All-Female Sailing Team ‘eXXpedeition’ on a Mission to Clean Up Our Oceans

All-Female Sailing Team 'eXXpedeition' on a Mission to Clean Up Our Oceans

10 eager members of the public have set off on the first leg of an around the world journey to research and assess the extent of the plastic pollution in our oceans, and to explore creative solutions to clean it up. The team hope to build knowledge to inform scientists, legislators and the public alike on how the problem can be tackled for generations to come.

The all-female and multidisciplinary crew departed from Plymouth, UK – the same port that 18th century explorer Captain Cook set sail from on his round the world journey – and will sail for a planned 11 days to the Azores before their first stop. The Azores are a group of 9 islands, which are volcanic in origin and a famed north-east Atlantic deep-sea coral hotspot.

eXXpedition ©

eXXpedition ©

Each of the 13 legs around the world will see a new set of women set sail for the cause, and in total over 300 women will participate in the project which is expected to take 2 years to complete.

Mission Director Emily Penn’s motivations don’t stop there – eXXpedition also hopes to raise awareness of a lack of female participation in STEM professions, to research female-specific diseases caused by plastic and chemical pollution in greater depth, and to encourage female participation and positive coverage in all-female sailing and the wider sporting community.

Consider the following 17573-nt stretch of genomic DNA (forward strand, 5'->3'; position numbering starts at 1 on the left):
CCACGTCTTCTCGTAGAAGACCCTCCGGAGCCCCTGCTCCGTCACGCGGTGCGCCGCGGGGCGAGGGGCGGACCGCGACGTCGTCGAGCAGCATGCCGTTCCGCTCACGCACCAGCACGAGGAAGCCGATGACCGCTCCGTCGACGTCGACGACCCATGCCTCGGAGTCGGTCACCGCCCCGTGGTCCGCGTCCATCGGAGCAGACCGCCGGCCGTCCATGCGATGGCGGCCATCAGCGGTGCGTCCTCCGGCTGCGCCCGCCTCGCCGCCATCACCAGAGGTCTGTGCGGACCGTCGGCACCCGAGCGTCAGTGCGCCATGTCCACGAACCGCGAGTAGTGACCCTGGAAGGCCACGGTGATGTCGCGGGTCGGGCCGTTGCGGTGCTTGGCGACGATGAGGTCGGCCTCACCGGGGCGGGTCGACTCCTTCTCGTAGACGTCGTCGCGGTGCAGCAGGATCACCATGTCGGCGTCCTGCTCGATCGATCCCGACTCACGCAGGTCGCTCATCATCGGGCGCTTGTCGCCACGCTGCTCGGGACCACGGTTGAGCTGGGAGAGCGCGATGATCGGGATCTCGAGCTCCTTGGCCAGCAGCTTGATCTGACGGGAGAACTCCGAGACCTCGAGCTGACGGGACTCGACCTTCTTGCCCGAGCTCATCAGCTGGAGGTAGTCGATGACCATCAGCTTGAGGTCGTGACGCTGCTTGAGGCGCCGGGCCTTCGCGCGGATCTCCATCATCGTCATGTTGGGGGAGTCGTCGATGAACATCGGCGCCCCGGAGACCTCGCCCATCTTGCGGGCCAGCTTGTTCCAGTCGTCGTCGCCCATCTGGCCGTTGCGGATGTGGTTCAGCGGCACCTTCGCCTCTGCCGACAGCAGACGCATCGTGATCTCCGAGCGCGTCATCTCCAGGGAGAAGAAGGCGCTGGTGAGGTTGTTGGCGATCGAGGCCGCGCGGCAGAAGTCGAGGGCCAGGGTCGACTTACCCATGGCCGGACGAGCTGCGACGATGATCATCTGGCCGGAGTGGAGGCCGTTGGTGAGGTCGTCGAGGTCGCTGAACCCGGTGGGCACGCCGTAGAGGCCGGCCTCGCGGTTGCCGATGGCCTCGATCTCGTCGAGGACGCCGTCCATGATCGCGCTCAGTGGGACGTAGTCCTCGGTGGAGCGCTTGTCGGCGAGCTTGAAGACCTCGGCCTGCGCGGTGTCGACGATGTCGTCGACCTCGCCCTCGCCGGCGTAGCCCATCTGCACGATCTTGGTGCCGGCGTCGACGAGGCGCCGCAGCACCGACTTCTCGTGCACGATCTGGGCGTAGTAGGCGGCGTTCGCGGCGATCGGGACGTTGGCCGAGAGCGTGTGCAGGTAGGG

The UK registered Community Interest Company have been sailing for these causes since 2014, though this is their first journey of such scale. The team are supported by multiple sponsors from environment companies to firms in the technology and legal sector. Many of the ladies on board are also sponsored personally by smaller community groups and businesses local to their homes.

eXXpedition ©

eXXpedition ©

Each stop along the voyage will not only involve research, but also talks, panel discussions, community clean-ups and send-off parties in hope of bringing together passionate individuals who are all working towards solving the plastic pollution crisis.

You can follow the progress of the boat, S.V. TravelEdge, and all of the fantastic ladies on their regular blog which they are completing at sea, no matter how perilous the conditions!

All images courtesy of eXXpedition 

By Sofi Pickering

 

 

 

Easter Islanders demanding the return of pillaged relics

Easter Islanders demanding the return of pillaged relics

Easter Islanders are the latest indigenous group to demand the return cultural relics pillaged by Western countries from their homeland.

The British Museum’s Easter Island Moai

The British Museum’s Easter Island Moai

A delegation from Rapa Nui, as the island is now known, are asking the British Museum to return a giant statue known as Moai taken by the crew of a British naval vessel, HMS Topaze, in 1868.

The Moai is known as Hoa Hakananai’a and the islanders say it’s the living embodiment of their ancestors “whose role is to protect us”.

It was presented to Queen Victoria who gifted it to the British Museum, where it’s been for almost 150 years.

The museum has been the target of numerous claims for return of cultural relics including the Elgin Marbles to Greece and tribal artefacts taken from Australian Aborigines.

Moai from Easter Island are also held by museums in the United States, France and New Zealand.

Want to learn more? Watch our episode Globe Guides: Mysterious Places and follow our presenters as they uncover the strangest mysteries on the planet, from the relics of Easter Island to England’s Stonehenge.